رفتار ساختاری بخش های تونل پیش ساخته در بتن تقویت شده با فیبر
|کد مقاله||سال انتشار||مقاله انگلیسی||ترجمه فارسی||تعداد کلمات|
|28721||2011||8 صفحه PDF||سفارش دهید||3330 کلمه|
Publisher : Elsevier - Science Direct (الزویر - ساینس دایرکت)
Journal : Tunnelling and Underground Space Technology, Volume 26, Issue 2, March 2011, Pages 284–291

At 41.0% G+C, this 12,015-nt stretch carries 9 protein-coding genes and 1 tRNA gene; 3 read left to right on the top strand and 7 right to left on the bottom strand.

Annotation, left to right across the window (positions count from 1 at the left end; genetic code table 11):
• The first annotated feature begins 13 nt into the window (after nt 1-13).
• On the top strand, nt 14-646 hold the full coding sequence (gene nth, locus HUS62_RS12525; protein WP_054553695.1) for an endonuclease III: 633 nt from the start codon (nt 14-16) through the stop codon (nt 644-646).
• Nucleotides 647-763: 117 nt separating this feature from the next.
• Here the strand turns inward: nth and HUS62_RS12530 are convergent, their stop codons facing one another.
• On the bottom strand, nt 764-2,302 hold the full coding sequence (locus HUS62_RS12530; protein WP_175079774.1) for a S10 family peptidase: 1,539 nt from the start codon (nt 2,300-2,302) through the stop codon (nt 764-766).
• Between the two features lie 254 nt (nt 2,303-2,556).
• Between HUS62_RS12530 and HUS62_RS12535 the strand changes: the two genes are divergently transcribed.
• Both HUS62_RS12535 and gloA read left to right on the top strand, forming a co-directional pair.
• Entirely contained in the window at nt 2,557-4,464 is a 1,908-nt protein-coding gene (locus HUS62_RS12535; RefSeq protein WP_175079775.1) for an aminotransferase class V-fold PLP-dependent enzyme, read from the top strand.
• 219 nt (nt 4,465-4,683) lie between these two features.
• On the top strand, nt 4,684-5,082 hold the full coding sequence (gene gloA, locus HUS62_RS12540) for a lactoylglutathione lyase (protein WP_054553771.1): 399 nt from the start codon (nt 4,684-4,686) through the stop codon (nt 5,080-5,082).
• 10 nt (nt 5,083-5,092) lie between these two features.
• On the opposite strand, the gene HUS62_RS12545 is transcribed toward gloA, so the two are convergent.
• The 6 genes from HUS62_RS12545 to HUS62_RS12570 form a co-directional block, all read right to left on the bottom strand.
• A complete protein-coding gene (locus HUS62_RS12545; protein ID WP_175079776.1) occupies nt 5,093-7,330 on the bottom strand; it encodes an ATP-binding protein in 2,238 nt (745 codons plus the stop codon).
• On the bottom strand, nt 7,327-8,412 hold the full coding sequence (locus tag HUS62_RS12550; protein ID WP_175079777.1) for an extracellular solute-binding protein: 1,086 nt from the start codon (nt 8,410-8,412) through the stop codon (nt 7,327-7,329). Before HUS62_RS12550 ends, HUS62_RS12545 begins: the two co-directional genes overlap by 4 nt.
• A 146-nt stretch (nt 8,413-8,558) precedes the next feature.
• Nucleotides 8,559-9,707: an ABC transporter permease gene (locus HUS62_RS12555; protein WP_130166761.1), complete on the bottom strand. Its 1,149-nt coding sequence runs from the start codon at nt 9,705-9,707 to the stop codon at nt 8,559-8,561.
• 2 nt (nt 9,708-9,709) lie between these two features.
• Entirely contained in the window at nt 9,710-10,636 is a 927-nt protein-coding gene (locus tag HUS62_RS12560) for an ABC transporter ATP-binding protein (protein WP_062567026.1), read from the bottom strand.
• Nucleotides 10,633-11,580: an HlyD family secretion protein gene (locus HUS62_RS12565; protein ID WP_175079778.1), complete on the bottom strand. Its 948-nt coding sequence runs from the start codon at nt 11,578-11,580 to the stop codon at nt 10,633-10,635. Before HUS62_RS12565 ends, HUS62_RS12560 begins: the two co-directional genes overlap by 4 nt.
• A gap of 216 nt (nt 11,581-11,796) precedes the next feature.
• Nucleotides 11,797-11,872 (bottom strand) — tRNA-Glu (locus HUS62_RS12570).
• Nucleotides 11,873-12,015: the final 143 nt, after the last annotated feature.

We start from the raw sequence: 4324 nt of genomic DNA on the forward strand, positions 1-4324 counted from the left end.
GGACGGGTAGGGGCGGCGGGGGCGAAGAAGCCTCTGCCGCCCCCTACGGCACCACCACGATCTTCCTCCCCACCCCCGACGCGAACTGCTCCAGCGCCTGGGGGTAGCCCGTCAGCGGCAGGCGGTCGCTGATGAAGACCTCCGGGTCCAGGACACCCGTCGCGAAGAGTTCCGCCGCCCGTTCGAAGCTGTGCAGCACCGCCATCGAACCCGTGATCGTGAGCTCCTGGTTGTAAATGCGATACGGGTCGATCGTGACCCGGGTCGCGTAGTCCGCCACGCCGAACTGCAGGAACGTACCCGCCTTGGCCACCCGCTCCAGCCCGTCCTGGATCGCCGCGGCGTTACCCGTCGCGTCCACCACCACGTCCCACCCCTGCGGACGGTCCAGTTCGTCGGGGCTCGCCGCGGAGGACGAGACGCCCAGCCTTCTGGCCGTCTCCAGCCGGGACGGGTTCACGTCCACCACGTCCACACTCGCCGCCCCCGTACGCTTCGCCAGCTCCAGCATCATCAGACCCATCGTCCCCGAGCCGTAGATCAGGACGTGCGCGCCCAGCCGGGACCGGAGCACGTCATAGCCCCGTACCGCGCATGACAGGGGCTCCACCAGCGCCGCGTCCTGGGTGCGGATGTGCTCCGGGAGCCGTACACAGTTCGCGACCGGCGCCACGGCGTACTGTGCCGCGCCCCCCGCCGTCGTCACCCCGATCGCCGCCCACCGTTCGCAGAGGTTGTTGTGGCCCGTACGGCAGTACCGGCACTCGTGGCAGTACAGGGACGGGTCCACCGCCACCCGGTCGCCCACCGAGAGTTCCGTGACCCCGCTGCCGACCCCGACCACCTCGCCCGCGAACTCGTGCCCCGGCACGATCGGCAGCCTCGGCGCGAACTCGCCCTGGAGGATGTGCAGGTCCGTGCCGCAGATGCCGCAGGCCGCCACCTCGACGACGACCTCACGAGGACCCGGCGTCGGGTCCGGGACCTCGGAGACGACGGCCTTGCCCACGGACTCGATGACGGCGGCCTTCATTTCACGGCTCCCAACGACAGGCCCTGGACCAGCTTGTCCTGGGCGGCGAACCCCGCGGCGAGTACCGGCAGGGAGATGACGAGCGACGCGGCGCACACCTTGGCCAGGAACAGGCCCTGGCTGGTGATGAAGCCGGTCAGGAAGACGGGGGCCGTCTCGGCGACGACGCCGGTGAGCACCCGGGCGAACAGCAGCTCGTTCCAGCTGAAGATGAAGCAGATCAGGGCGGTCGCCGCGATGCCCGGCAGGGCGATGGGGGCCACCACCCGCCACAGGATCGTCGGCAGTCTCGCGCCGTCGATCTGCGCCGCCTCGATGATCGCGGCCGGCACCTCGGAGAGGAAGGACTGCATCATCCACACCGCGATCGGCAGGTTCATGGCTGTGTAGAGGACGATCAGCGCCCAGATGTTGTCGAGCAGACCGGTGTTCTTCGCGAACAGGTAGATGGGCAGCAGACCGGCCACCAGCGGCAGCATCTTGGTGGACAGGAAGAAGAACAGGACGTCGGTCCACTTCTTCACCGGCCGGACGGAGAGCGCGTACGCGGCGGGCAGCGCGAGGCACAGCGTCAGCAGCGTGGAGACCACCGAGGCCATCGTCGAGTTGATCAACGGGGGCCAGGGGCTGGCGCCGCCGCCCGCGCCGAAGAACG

An experimental research on the possibility of using fiber reinforced concrete precast tunnel segments instead of traditional reinforced concrete (RC) elements is presented herein. This solution allows removing the traditional reinforcement with several advantages in terms of quality and cost reduction. The case of precast elements used with a Tunnel Boring Machine (TBM) in the Brennero Base Tunnel has been considered. Full-scale tests on both traditional reinforced concrete and fiber reinforced elements have been performed. In particular, bending tests were carried out in order to compare the behaviour of the segments under flexural actions, while point load tests were developed with the aim of simulating the thrust force induced by the Tunnel Boring Machine, and then the effect of load concentration and splitting phenomena. The tests results showed that, in this peculiar application, the fiber reinforced concrete can substitute the traditional reinforcement; in particular the segment performance is improved by the fiber presence, mainly in terms of cracking opening control.